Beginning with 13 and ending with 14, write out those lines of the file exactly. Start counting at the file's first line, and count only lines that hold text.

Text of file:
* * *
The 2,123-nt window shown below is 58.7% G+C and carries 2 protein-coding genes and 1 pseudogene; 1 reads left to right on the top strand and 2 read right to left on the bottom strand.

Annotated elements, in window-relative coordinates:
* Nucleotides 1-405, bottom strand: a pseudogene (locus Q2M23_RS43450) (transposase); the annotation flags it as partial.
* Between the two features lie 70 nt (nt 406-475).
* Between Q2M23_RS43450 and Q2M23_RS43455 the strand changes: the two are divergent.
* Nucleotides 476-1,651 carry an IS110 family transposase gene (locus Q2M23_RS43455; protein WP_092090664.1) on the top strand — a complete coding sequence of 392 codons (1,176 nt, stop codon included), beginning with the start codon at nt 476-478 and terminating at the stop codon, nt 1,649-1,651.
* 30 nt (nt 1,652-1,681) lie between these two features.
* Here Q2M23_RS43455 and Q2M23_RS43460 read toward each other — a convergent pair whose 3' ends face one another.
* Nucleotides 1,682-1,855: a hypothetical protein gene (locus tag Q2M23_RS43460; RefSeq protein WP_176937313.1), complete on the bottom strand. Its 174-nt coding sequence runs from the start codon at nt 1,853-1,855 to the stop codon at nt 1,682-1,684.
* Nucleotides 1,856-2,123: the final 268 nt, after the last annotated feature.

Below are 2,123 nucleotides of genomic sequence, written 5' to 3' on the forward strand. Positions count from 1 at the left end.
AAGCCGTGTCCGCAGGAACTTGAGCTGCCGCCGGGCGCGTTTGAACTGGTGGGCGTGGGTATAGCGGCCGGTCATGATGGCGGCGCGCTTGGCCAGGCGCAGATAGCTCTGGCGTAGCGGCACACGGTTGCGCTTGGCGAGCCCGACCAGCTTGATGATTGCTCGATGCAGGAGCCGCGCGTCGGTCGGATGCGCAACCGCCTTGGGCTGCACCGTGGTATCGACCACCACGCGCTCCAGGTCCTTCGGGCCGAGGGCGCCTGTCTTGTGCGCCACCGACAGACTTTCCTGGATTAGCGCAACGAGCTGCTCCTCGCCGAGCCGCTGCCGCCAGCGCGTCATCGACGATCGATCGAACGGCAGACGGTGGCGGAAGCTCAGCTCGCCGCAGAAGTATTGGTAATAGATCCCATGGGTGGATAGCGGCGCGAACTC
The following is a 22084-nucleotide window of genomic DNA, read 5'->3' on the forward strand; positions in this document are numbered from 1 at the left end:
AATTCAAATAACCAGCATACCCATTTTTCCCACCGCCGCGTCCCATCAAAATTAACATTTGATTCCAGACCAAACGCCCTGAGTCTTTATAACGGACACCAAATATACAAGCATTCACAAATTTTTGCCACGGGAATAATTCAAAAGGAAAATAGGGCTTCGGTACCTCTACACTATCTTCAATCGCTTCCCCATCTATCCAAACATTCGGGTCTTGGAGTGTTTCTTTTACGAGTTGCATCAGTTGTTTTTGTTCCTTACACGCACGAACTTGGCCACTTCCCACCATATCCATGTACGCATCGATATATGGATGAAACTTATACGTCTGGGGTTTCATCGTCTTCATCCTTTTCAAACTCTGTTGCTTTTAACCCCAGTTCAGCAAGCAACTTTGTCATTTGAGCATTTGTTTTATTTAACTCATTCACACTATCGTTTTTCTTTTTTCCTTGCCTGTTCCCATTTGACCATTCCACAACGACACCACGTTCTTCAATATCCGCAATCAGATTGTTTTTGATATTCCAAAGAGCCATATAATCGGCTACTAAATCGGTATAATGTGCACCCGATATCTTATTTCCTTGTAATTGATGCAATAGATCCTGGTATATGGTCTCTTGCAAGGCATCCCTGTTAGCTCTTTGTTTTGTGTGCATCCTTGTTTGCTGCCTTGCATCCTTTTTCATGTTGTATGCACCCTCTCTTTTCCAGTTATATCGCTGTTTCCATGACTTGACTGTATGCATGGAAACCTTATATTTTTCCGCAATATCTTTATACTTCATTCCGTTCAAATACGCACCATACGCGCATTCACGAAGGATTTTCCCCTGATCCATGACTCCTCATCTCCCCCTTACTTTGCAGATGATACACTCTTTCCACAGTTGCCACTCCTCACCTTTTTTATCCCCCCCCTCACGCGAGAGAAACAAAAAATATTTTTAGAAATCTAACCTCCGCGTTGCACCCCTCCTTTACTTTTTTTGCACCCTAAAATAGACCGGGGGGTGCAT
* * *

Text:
The following is a 22084-nucleotide window of genomic DNA, read 5'->3' on the forward strand; positions in this document are numbered from 1 at the left end:
AATTCAAATAACCAGCATACCCATTTTTCCCACCGCCGCGTCCCATCAAAATTAACATTTGATTCCAGACCAAACGCCCTGAGTCTTTATAACGGACACCAAATATACAAGCATTCACAAATTTTTGCCACGGGAATAATTCAAAAGGAAAATAGGGCTTCGGTACCTCTACACTATCTTCAATCGCTTCCCCATCTATCCAAACATTCGGGTCTTGGAGTGTTTCTTTTACGAGTTGCATCAGTTGTTTTTGTTCCTTACACGCACGAACTTGGCCACTTCCCACCATATCCATGTACGCATCGATATATGGATGAAACTTATACGTCTGGGGTTTCATCGTCTTCATCCTTTTCAAACTCTGTTGCTTTTAACCCCAGTTCAGCAAGCAACTTTGTCATTTGAGCATTTGTTTTATTTAACTCATTCACACTATCGTTTTTCTTTTTTCCTTGCCTGTTCCCATTTGACCATTCCACAACGACACCACGTTCTTCAATATCCGCAATCAGATTGTTTTTGATATTCCAAAGAGCCATATAATCGGCTACTAAATCGGTATAATGTGCACCCGATATCTTATTTCCTTGTAATTGATGCAATAGATCCTGGTATATGGTCTCTTGCAAGGCATCCCTGTTAGCTCTTTGTTTTGTGTGCATCCTTGTTTGCTGCCTTGCATCCTTTTTCATGTTGTATGCACCCTCTCTTTTCCAGTTATATCGCTGTTTCCATGACTTGACTGTATGCATGGAAACCTTATATTTTTCCGCAATATCTTTATACTTCATTCCGTTCAAATACGCACCATACGCGCATTCACGAAGGATTTTCCCCTGATCCATGACTCCTCATCTCCCCCTTACTTTGCAGATGATACACTCTTTCCACAGTTGCCACTCCTCACCTTTTTTATCCCCCCCCTCACGCGAGAGAAACAAAAAATATTTTTAGAAATCTAACCTCCGCGTTGCACCCCTCCTTTACTTTTTTTGCACCCTAAAATAGACCGGGGGGTGCAT